Memorial planned for dog accidently shot in Wiltshire in WWI

Copheap, Wiltshire 1916
Image caption The Army Ordnance Corp soldier was on patrol on Copheap when he accidently shot the dog in 1917

A lost memorial to a dog accidentally shot by a soldier during World War One, could be reinstated in Wiltshire.

An iron cross, marking the dog's grave, was erected by a soldier from the Army Service Corps in Warminster in 1917.

The soldier, according to local historian Danny Howell, was so upset about what he had done he had wanted to give the animal a "fitting memorial".

The grave is no longer visible but to mark the war's centenary Mr Howell wants to find and reinstate it.

During WW1, two camps were set up in Warminster for newly enrolled troops training on nearby Salisbury Plain.

'Fired without thinking'

The Army Ordnance Corp (AOC) was one of the units posted there and it was an AOC soldier, according to Mr Howell, who accidentally shot the dog.

"He was on patrol on Copheap in 1917 and probably heard a rustle and fired without thinking," said Mr Howell.

"But he was so upset, he decided to give the dog a proper memorial."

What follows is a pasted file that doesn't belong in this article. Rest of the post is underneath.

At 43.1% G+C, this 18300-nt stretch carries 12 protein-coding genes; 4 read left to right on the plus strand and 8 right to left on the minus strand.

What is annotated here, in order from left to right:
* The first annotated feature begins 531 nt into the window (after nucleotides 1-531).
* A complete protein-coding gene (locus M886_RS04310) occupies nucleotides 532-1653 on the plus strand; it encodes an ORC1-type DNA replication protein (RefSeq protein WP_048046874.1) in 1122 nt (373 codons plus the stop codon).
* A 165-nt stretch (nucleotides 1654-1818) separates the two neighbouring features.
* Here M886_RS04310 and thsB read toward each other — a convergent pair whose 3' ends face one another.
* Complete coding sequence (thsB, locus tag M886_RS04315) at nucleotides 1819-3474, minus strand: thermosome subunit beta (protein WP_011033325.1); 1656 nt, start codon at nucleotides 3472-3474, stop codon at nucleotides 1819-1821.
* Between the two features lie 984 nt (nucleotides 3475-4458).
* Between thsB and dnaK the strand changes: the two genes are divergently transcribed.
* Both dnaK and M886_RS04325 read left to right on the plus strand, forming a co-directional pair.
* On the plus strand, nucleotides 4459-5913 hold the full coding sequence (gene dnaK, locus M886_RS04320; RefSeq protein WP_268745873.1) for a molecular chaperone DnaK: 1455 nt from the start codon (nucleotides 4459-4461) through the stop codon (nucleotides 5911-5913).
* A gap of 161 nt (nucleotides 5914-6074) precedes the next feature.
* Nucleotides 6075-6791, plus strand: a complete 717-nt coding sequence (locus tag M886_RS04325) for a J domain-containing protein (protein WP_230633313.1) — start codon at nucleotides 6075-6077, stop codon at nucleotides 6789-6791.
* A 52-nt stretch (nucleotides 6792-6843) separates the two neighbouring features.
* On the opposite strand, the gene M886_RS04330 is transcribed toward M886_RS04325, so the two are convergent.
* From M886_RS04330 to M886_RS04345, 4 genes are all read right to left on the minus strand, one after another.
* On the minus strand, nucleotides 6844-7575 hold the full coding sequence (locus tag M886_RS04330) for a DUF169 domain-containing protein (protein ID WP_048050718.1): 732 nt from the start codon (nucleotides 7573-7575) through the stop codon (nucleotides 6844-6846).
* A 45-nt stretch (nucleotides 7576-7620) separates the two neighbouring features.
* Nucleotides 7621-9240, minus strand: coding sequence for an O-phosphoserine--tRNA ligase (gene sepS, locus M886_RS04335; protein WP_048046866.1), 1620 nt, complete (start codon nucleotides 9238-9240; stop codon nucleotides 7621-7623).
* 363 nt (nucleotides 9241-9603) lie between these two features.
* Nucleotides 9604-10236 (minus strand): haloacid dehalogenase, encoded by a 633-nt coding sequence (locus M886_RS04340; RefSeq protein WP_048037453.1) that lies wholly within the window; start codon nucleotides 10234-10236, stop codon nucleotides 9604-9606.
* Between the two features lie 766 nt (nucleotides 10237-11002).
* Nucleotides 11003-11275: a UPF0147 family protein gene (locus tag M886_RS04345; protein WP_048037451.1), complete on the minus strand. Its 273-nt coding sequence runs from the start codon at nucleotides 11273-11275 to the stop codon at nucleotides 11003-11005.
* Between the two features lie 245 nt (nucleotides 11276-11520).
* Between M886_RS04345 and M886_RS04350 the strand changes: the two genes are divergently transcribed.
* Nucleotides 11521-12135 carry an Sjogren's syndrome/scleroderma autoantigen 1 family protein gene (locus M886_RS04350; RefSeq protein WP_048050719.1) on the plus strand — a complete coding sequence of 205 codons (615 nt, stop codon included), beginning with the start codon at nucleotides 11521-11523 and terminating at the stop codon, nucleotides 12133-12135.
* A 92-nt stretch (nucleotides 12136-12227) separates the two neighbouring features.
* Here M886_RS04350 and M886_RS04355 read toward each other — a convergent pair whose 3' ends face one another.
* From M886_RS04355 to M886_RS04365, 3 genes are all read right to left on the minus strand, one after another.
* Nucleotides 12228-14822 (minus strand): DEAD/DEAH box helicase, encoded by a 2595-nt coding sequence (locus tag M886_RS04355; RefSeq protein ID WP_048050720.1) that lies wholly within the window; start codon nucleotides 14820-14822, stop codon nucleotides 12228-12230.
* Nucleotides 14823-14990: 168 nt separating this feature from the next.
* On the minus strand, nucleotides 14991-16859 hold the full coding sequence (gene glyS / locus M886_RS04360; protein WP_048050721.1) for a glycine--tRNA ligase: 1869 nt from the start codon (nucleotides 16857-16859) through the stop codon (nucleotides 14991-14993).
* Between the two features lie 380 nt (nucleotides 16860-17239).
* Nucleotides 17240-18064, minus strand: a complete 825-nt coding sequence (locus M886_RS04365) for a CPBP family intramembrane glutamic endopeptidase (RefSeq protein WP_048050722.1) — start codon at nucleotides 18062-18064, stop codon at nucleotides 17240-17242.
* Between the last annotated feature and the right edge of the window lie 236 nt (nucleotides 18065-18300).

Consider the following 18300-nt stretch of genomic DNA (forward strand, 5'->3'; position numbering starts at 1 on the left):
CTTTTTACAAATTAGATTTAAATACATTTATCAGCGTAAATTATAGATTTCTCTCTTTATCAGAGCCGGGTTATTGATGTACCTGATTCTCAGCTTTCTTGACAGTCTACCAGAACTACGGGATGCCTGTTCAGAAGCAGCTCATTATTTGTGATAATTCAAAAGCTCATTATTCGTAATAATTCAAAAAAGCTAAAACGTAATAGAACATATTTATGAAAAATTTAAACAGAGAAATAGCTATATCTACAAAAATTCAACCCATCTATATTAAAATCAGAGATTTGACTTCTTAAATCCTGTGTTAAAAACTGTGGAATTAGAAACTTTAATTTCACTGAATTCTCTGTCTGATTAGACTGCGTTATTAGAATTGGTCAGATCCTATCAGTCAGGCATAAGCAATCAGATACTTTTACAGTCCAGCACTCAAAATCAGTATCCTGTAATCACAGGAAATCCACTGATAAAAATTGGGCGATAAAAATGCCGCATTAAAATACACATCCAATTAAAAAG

Buried where it had been shot on Copheap, the animal's grave was marked with a small area of concrete and an iron cross.

But in the mid 1980s the cross was vandalised by youths and over the next decade the memorial was lost under dense undergrowth.

"The last time I saw the grave in something of its original glory was in the early 1980s," said Mr Howell.

"Since then soil has slipped down the slope of the hill and covered the concrete slab.

"But I can remember roughly where the grave is, so we won't need to scour the whole hill looking for the exact spot."

'Remembers little people'

With the use of a metal detector, to locate what is left of the iron cross, Mr Howell is hoping to resurrect the landmark in time for next year's 100th anniversary of the start of WW1.

"The loss of a dog's life during the war may seem irrelevant to some and compared with the loss of millions of people's lives in the war it is," he said.

"But we are a nation and town of dog lovers and I think that this project remembers the 'little people' whose lives were cut short."

Copheap is the responsibility of Warminster Town Council. It was bought for the town in 1947 and the whole area was dedicated as a war memorial three years later.

Heather Abernethie, from the town council, said members had been "intrigued by the request" to reinstate the dog's grave.

"I'd never, ever heard of it [the memorial] before so we need to find some provenance," she said.

"But I am intrigued to find out more and in principal everybody is up for it and I am sure it will get supported."

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